Bay Navigator

Clinical Matters Newsletter - July 2020

Welcome to the July 2020 Edition of Clinical Matters! 

In this issue...

  • New Telestroke Service
    for BOPDHB
  • Mini-ACE now Replaced MoCA as NZ's Recommended Screening Tool for Cognitive Impairment
  • Pressure Injury Prevention Resources
  • HDC Case - Recognition and Treatment of Sepsis
  • Successful School-Based Rheumatic Fever Prevention Programme for Māori in EBOP
  • Midland HealthPathways
  • Dispensing Update From PHARMAC 9 July


New Telestroke Service for BOPDHB

BOPDHB has subscribed to the afterhours telestroke service from the Waikato Hospital Neurology Department. This will facilitate specialist input to make urgent time-critical decisions about reperfusion treatment (thrombolysis and/or clot retrieval) from a remote stroke expert. Experience from other centres in New Zealand and overseas has shown that the use of an afterhours telestroke service increases the number of people treated with thrombolysis, and also reduces the 'door-to-needle' times which is essential as thrombolysis treatment is extremely time critical. This is awesome for Bay of Plenty and has been a long time coming!

From a primary care perspective there is no real change.


Pressure Injury Prevention Resources

Kia ora koutou, 

The pressure injury team is excited to announce the release of the new 'No Pressurepressure injury prevention resources, in both online and printed formats.

These new resources were largely developed out of conversations with the New Zealand Wound Care Society (NWCS), who had a vision to create a nationally consistent set of prevention resources. We'd like to thank them for the time they have put into this process.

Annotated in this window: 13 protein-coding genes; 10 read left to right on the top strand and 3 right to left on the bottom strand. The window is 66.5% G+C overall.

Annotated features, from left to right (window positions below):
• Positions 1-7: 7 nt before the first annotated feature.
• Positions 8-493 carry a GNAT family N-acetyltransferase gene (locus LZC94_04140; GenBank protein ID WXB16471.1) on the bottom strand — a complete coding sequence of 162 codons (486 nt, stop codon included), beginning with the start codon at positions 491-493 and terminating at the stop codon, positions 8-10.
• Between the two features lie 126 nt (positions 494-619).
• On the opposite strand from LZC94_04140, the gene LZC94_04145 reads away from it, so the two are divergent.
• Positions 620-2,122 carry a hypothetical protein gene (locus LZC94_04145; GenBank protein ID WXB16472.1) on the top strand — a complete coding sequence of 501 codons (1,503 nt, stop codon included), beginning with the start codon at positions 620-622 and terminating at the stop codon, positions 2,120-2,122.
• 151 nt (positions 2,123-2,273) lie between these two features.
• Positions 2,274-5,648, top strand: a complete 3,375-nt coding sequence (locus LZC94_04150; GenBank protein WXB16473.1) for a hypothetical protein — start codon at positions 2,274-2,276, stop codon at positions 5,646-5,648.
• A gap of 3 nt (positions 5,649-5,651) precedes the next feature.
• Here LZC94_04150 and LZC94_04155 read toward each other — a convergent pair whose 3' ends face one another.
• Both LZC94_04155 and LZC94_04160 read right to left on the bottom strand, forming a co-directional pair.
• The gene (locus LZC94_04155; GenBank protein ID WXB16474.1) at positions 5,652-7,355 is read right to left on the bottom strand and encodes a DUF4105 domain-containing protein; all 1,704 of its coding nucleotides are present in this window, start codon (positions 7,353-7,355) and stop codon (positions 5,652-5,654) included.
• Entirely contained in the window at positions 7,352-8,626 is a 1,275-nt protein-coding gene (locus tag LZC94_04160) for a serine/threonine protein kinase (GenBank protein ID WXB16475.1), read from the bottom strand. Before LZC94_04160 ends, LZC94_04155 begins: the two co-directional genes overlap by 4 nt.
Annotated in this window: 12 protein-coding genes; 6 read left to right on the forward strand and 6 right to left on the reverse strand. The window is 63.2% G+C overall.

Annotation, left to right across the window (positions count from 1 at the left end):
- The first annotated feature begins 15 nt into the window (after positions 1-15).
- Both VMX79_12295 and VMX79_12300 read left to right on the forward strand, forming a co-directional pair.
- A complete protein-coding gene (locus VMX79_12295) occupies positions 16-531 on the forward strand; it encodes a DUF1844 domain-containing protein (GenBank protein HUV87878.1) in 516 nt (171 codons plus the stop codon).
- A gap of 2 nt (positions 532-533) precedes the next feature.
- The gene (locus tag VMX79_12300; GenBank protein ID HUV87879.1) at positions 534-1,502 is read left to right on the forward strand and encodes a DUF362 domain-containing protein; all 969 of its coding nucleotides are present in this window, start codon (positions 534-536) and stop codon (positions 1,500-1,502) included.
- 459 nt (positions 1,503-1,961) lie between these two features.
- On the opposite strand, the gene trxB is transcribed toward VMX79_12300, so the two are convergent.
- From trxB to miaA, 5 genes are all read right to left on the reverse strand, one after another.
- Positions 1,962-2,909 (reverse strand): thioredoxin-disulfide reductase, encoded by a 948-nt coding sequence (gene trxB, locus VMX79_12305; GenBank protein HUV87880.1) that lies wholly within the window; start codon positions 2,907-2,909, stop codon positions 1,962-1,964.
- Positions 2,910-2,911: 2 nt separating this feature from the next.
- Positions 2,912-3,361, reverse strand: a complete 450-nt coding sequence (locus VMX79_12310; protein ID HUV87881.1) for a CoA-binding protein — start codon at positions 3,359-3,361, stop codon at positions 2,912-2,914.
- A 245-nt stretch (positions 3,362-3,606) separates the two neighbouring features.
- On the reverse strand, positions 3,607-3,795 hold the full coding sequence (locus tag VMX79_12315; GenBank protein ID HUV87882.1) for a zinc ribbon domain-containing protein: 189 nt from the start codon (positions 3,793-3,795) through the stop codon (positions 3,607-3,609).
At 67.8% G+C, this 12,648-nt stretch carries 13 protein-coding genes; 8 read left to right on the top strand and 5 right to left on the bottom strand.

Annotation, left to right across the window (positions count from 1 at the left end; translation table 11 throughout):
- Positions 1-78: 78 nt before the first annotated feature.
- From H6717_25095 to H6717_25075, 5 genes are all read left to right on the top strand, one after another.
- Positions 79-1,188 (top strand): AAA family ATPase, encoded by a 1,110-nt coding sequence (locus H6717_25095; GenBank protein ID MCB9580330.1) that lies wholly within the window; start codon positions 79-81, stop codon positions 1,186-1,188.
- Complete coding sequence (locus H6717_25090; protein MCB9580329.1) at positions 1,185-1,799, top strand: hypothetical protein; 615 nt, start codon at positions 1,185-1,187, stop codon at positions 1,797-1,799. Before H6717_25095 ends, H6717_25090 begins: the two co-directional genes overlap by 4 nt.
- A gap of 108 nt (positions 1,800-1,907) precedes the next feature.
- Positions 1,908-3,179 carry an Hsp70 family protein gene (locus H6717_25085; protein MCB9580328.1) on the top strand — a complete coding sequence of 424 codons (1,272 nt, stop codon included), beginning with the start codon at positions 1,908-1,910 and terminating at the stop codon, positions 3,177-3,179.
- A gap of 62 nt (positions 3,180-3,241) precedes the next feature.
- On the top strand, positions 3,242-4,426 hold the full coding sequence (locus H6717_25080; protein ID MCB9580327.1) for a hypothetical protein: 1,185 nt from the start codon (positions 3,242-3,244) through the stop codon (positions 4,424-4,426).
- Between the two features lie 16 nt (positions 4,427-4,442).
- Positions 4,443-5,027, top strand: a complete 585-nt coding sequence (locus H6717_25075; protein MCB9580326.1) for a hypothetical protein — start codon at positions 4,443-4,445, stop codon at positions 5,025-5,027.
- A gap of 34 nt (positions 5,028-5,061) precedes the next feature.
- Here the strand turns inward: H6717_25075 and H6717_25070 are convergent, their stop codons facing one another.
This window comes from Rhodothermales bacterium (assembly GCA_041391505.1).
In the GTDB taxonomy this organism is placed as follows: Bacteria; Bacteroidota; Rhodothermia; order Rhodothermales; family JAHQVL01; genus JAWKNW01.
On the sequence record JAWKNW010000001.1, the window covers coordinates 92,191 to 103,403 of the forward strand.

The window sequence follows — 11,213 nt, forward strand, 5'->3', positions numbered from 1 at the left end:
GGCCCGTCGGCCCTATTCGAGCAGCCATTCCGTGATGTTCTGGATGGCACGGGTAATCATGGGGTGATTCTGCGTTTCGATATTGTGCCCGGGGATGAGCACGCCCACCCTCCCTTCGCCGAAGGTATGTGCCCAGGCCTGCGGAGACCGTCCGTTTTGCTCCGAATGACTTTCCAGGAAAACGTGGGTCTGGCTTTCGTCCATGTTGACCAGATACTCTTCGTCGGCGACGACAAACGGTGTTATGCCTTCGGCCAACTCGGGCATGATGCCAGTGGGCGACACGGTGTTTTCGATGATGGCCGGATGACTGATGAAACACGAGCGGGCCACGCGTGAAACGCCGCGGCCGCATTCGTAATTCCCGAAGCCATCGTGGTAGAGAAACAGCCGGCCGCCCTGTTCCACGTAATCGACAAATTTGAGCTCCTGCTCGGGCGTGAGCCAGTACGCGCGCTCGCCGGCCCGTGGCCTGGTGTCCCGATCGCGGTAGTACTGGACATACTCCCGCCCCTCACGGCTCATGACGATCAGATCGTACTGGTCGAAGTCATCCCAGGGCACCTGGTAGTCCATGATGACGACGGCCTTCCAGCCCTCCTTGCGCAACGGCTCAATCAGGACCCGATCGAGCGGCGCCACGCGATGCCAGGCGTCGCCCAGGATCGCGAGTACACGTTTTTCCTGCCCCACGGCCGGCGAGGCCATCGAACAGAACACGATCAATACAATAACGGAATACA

Following the initial development with NZWCS, the resources have been through a thorough review process, including feedback from DHBs, the Ministry of Health and HQSC, and importantly, from people at risk of pressure injuries. The feedback from all of these groups was hugely valuable in refining the resources and ensuring they would be well understood by the people who need the information the most.

The full set of resources are:

For the public:

  • Preventing pressure injuries leaflets –
    Printed - English, Hindi, Maori, Samoan, Simplified Chinese, Tongan
    Online - English, Arabic, Burmese, Hindi, Korean, Maori, Punjabi, Samoan, Simplified Chinese, Spanish, Tagalog, Tokelauan, Tongan, Traditional Chinese, Tuvaluan
  • Preventing pressure injuries posters –
    Printed and Online - Bed & Chair

For clinicians:

All printed & online

  • Preventing pressure injuries poster – health professional focus

  • Pressure injury classification chart

  • Guiding principles for pressure injury prevention and management in NZ (2017)


Each DHB will have the ability to order the printed resources online through the ACC ordering platform: